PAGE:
Sunday, May 3, 2009

Should you run/walk?

Training for an ultra marathon brings in a whole new level of training.  I love running and its mostly that love and the pure joy I get from it that keeps me going on the long runs.

But my long runs aren't 10 miles any more.  They're substantially farther.

The more I study and learn about ultra-running the more I hear the topic of run/walk method.

For some runners, its a simple matter of run until you can't and then walk for a while until you can run again.  For others its a much more methodical approach where walk breaks are integrated into the run right from the start

While I'm much more familiar with the first approach (most of us have been there at some point), I'm more interested in the latter method.

There is lots of information out there about the run/walk method.  Perhaps Jeff Galloway's marathon training program is the best known.  After a fair amount of research, I've begun experimenting with my own version of the run/walk, beginning fairly early in the run and continuing all the way to the end and I have to say that I have noticed an improvement.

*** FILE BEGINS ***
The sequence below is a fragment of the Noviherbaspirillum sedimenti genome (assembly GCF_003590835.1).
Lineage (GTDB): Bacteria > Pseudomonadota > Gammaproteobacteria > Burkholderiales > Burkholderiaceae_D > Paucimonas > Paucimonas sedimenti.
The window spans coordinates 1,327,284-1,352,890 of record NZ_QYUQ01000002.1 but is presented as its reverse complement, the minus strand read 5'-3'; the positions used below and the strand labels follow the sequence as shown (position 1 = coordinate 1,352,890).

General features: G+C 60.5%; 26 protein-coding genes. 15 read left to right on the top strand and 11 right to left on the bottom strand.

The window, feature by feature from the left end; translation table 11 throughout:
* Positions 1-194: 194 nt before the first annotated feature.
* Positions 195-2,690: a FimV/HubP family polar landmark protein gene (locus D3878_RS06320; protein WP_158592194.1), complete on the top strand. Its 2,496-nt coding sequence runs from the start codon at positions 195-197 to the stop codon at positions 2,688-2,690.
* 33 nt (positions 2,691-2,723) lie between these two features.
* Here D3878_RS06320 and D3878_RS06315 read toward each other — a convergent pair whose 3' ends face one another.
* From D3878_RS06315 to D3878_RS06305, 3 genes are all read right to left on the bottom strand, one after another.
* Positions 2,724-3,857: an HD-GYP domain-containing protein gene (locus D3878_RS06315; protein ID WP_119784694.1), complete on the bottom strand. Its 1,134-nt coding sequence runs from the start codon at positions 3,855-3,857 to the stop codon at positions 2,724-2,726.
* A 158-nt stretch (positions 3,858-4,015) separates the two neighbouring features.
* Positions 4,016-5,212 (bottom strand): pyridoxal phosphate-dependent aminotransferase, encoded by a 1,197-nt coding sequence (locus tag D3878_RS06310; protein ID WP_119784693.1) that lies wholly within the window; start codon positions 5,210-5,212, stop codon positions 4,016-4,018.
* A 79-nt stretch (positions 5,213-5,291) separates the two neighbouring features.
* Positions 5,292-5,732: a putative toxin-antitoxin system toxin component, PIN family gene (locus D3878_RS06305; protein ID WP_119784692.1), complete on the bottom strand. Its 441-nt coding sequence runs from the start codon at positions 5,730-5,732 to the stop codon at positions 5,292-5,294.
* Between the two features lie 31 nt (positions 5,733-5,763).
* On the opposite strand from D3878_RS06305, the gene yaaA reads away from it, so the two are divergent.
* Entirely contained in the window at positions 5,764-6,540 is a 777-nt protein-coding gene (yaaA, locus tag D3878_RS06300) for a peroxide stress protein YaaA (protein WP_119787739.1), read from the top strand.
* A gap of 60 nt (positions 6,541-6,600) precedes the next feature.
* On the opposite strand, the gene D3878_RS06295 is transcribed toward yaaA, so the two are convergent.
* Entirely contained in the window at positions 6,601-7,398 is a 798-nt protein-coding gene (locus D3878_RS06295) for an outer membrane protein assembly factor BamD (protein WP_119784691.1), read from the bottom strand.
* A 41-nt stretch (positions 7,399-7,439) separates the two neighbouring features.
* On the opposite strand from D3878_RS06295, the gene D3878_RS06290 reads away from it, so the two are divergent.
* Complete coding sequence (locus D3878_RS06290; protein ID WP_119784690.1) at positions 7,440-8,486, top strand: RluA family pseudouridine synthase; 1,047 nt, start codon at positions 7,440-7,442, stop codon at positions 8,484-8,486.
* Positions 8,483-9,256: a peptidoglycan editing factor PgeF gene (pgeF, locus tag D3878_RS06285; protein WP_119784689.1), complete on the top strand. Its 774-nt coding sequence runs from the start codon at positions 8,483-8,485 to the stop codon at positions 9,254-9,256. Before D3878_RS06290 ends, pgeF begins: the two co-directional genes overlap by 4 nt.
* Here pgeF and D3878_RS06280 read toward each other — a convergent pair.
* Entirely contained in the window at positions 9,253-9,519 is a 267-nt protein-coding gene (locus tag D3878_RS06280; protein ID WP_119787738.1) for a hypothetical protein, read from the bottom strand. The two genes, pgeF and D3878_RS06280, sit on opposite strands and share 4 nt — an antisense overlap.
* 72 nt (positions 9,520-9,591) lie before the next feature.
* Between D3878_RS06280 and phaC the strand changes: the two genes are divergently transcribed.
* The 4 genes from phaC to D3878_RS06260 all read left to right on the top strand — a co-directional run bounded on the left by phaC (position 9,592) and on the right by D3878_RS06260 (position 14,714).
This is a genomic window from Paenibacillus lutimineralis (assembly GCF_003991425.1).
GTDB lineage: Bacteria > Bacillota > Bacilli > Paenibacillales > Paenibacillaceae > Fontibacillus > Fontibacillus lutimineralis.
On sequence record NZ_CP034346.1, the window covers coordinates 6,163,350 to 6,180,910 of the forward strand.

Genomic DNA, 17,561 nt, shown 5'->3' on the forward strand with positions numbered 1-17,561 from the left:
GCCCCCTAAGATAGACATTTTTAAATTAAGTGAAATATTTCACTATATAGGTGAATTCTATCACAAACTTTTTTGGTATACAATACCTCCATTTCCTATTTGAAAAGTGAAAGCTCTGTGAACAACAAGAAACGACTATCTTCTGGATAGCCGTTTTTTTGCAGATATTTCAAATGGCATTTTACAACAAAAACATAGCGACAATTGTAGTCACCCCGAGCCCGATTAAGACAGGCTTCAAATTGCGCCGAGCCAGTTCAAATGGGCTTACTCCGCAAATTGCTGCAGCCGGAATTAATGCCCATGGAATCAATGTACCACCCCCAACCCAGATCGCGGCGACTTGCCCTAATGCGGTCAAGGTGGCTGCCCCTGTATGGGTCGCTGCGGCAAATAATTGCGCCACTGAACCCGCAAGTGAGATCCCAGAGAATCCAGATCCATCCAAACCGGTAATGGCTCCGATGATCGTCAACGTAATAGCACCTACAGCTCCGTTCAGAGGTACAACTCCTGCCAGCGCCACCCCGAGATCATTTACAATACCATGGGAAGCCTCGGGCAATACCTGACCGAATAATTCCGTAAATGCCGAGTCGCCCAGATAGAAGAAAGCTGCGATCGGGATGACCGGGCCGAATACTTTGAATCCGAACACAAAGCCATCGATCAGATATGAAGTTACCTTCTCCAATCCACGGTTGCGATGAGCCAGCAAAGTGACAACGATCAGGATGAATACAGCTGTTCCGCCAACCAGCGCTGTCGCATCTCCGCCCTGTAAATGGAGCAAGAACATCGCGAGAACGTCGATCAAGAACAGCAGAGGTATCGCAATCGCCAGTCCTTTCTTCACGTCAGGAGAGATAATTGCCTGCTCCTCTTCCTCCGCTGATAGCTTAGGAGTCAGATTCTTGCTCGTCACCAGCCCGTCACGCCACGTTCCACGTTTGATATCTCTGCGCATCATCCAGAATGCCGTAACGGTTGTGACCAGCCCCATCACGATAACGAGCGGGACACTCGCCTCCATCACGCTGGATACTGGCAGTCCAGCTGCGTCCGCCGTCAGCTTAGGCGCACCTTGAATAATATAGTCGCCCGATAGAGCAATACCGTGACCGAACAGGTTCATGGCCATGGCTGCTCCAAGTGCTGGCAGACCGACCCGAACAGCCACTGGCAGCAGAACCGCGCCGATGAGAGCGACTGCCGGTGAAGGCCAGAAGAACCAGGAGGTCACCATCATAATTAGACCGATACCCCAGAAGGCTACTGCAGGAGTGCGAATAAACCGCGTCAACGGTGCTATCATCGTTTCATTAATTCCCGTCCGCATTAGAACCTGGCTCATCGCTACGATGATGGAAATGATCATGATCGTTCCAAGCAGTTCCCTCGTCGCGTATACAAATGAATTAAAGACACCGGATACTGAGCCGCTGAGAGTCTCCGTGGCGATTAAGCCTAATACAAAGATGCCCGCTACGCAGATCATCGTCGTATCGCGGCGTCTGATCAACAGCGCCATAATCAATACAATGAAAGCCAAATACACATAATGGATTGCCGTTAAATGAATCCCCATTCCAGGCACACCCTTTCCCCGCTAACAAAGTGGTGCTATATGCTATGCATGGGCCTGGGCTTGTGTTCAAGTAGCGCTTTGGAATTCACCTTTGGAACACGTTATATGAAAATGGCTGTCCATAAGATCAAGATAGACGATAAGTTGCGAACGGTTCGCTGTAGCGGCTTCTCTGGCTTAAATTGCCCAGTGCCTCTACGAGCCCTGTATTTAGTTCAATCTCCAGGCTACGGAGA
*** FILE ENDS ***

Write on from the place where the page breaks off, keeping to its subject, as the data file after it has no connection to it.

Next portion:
I am not a speed demon and yet I find my self constantly improving with time.  As a big, relatively slow runner, I am doing my short runs of 5 to 6 miles in the 8 to 9 minute per mile range.  Once I would get beyond 10 miles my times would drop into the 11:30 to 12 minute per mile pace.

Today, I did a 11.5 mile run using a simple run 20 minutes, walk 5 minutes method and my pace improved to 10:26 per mile overall.  That's a significant improvement especially considering the fact it was hot, I was out of fuel and I was out of water (never a good combination).

I'm going to keep experimenting and reporting the results because I believe there can be some significant benefits for everyone from the beginner to the experienced.

I definitely think the planned intervals of run/walk are much better than the run until you can't method and today's results certainly point in that direction.  The other concern I have with the unplanned walking is that if you really run until you can't before you walk, it is all together possible that you may not be able to start up a consistent run again.

We shall see!

No comments:

Post a Comment